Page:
This guide provides a better understanding of how to import data into repeatable fields. We will cover some important background information, then provide you with an example app from our gallery with which you can use for testing to go through the import process.
It is important to understand how Fulcrum handles child records. Child records are elements of their parent records. This is significant for two reasons:
1) Whenever you are importing child records, the parent record must be represented within the child data file by a column titled
fulcrum_parent_id, populated with the
fulcrum_id value of the parent record. Both the parent and child file need to be uploaded and mapped to their corresponding destination within the app that you are importing the data into (Step 2 of the import process, below).
2) If you are adding new child records or editing existing child records, you will want to make sure to select Update Existing Records in Step 1 of the import process. The only time that Create New Records should be selected is if you are importing data to create new parent records. When doing anything with the data importer, the Update Existing Records vs Create New Records is always referring to the main parent record. Creating or updating repeatable items is still updating a parent record. All repeatable data lives within the main record.
An example app that you can use to test this process is our Park Inventory app, which can be found in our App Gallery. This app is designed to capture general park information in the parent section and individual feature information in the child section. Add This App to your account and create a few parent and child records for testing!
We will be working with existing parent data in this guide. After you’ve created a few parent/child records, run an Export (as
.csv) to get the data out of Fulcrum.
After downloading the export file, we can make some edits and additions to the child records in our favorite spreadsheet application. You may have edits to perform on the existing data or perhaps you need to add new data rows (which will create new child records).
Once finished with editing the data, we can begin the Import process. Place both the parent and child file into the same folder. Then compress the files together into a single
In the Fulcrum web editor, locate the app that will receive the imported data and click on the Import button.
Step 1 - Upload file
This step is pretty straightforward. First make sure that the correct app is selected in the Choose the App field. Since we are not adding new parent records we will select Update Existing Records. Last we will select the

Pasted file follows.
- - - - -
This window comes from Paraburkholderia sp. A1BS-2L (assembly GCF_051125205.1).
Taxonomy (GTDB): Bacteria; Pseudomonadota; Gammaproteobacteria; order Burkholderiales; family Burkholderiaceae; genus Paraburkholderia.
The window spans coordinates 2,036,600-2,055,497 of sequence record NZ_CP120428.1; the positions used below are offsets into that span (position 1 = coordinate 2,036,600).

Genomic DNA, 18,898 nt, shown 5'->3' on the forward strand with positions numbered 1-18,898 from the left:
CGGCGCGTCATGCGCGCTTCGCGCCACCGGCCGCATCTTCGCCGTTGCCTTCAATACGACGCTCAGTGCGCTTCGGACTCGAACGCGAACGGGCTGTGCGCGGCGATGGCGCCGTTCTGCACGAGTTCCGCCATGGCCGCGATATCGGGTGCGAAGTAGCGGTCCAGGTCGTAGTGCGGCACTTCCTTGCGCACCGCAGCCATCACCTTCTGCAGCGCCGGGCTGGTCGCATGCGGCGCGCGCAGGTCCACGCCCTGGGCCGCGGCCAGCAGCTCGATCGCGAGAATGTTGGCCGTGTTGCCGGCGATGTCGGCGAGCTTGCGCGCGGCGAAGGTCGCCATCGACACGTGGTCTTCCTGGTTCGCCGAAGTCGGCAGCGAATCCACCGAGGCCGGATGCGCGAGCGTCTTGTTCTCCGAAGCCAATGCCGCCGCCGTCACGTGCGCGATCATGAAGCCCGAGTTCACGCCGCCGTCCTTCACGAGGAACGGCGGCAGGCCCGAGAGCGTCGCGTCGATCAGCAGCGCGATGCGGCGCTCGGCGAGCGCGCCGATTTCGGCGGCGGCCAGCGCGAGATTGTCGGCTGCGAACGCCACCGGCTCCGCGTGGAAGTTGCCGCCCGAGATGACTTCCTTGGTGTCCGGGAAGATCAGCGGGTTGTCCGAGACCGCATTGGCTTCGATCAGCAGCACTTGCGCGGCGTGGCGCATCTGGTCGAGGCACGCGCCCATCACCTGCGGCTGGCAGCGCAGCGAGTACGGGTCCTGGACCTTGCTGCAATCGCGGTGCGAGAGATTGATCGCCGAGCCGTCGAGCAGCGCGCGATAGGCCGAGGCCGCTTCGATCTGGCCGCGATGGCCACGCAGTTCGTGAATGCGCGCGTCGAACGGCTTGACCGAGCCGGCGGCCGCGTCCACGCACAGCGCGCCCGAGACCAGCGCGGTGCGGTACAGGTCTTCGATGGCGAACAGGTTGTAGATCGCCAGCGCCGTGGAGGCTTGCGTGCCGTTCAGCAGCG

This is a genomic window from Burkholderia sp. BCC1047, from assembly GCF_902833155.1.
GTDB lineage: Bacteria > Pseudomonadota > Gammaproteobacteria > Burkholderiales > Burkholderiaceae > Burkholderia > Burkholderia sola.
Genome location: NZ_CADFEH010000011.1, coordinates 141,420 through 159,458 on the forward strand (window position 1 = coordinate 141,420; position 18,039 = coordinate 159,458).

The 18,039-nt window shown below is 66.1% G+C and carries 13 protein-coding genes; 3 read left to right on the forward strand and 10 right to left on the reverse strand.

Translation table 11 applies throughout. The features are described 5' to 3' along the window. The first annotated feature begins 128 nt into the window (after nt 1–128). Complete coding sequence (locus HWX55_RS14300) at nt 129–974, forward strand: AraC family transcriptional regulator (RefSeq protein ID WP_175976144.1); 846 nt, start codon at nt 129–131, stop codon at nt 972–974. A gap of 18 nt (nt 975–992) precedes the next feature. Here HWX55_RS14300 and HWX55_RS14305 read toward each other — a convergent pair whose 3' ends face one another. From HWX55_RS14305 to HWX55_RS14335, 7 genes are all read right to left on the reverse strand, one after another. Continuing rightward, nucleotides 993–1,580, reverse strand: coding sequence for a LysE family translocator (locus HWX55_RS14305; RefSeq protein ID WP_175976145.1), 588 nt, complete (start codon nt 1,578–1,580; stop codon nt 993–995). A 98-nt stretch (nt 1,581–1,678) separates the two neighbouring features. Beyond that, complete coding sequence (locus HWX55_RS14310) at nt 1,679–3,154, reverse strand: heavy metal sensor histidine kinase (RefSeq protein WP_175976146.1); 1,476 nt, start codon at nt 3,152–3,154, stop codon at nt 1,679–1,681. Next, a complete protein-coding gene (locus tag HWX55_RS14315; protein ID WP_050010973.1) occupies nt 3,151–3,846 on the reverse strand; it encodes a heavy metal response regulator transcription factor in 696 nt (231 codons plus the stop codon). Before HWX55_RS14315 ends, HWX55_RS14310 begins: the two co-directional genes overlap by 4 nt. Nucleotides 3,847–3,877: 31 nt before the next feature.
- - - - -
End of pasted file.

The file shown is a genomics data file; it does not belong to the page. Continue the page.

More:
.zip file to upload.
Step 2 - Select Tables
The second step of the import process is to map the files that you have uploaded to the corresponding destination in the app. You will want to map the parent data file to parent destination (the name of the app is used) and map the child data file to the repeatable destination (the repeatable label is used).
Step 3 - Georeference
Fulcrum will attempt to identify the correct columns to use for the location information for both the parent and child data. If you use column headers like lat and lon, latitude and longitude or x and y, then the system should locate the correct columns. Otherwise, you can select what columns to use manually.
Step 4 Mapping Fields
Since we are working with a file that was exported out of Fulcrum all the column headers should match the data names of the fields in the app.
Step 5 - Reviewing Issues
The review step is where Fulcrum reports any issues that might have come up. If there are no issues, this step will be skipped and you won’t see it. Some common issues here are when you are attempting to add a value to a choice list field that is not represented in the choice list for that field. Another common issue is not using the proper date format.
Step 6 - Summary
The summary step will provide you with information that is about to take place with your import.
If everything seems fine, click Finish. Congratulations, you’ve successfully imported repeatable child records!